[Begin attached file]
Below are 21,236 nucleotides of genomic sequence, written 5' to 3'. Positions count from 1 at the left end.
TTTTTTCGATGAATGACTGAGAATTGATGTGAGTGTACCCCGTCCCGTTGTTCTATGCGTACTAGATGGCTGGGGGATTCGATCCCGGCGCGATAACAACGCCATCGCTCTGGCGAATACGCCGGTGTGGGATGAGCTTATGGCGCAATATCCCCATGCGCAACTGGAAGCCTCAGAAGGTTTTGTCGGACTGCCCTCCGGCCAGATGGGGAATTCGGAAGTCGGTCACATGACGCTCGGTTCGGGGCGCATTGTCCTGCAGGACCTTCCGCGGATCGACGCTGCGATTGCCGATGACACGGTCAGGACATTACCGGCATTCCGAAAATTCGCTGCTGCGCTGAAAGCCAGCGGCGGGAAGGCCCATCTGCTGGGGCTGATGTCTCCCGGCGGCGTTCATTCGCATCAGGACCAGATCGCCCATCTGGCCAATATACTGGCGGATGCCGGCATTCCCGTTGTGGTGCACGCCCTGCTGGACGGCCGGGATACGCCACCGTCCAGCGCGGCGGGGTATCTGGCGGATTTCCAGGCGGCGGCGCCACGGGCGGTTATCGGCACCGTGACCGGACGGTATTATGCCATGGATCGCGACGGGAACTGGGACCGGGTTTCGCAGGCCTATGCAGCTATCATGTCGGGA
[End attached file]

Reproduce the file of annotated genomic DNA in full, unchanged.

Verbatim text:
Below are 21,236 nucleotides of genomic sequence, written 5' to 3'. Positions count from 1 at the left end.
TTTTTTCGATGAATGACTGAGAATTGATGTGAGTGTACCCCGTCCCGTTGTTCTATGCGTACTAGATGGCTGGGGGATTCGATCCCGGCGCGATAACAACGCCATCGCTCTGGCGAATACGCCGGTGTGGGATGAGCTTATGGCGCAATATCCCCATGCGCAACTGGAAGCCTCAGAAGGTTTTGTCGGACTGCCCTCCGGCCAGATGGGGAATTCGGAAGTCGGTCACATGACGCTCGGTTCGGGGCGCATTGTCCTGCAGGACCTTCCGCGGATCGACGCTGCGATTGCCGATGACACGGTCAGGACATTACCGGCATTCCGAAAATTCGCTGCTGCGCTGAAAGCCAGCGGCGGGAAGGCCCATCTGCTGGGGCTGATGTCTCCCGGCGGCGTTCATTCGCATCAGGACCAGATCGCCCATCTGGCCAATATACTGGCGGATGCCGGCATTCCCGTTGTGGTGCACGCCCTGCTGGACGGCCGGGATACGCCACCGTCCAGCGCGGCGGGGTATCTGGCGGATTTCCAGGCGGCGGCGCCACGGGCGGTTATCGGCACCGTGACCGGACGGTATTATGCCATGGATCGCGACGGGAACTGGGACCGGGTTTCGCAGGCCTATGCAGCTATCATGTCGGGA